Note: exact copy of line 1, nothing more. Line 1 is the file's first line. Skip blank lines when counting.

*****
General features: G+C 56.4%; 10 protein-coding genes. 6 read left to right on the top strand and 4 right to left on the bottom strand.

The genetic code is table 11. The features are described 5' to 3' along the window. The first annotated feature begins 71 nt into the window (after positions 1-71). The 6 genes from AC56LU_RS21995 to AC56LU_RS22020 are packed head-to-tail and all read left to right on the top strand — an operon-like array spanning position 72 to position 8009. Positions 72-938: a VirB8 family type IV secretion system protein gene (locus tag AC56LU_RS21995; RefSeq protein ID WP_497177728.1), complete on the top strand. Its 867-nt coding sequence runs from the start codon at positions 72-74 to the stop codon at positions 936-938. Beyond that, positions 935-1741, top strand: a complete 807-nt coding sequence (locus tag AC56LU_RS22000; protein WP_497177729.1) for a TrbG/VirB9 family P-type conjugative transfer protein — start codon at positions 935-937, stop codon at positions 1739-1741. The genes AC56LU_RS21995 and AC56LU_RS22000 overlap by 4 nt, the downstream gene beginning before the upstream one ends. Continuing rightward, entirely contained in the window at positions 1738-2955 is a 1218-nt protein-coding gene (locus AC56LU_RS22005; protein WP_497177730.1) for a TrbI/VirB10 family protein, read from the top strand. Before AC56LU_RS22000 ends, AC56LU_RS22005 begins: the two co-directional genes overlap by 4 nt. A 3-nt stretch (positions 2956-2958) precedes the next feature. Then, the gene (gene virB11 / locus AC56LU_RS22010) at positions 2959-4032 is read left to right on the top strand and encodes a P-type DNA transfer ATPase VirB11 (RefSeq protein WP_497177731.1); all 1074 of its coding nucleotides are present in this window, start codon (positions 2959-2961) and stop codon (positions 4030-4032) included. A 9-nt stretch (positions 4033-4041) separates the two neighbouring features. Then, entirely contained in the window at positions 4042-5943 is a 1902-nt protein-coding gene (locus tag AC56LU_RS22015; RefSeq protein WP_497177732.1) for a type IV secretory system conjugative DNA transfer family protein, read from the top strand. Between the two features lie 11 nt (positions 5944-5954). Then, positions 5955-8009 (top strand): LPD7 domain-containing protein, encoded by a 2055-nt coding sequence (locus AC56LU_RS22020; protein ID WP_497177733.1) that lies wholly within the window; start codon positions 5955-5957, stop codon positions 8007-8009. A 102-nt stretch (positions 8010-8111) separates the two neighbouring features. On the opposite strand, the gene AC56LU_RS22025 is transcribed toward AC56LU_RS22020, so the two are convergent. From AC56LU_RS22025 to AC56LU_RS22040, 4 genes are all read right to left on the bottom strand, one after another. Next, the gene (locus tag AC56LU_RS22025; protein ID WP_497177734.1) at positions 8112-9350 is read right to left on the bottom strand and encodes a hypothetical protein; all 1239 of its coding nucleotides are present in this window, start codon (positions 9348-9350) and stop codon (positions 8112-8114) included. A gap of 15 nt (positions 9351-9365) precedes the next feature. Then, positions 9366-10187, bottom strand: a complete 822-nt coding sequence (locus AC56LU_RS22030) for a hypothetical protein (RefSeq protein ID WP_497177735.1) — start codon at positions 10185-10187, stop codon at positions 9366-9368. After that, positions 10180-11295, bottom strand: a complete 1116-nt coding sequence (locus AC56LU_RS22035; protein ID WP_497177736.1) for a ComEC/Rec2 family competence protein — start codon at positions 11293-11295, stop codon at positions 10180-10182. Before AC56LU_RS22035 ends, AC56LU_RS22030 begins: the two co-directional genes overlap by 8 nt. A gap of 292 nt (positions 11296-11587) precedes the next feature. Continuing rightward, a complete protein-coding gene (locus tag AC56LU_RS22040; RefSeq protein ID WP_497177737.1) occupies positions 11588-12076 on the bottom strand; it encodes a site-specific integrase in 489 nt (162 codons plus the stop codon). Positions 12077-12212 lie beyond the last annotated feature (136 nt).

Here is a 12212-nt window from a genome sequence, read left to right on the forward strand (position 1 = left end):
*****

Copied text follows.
General features: G+C 56.4%; 10 protein-coding genes. 6 read left to right on the top strand and 4 right to left on the bottom strand.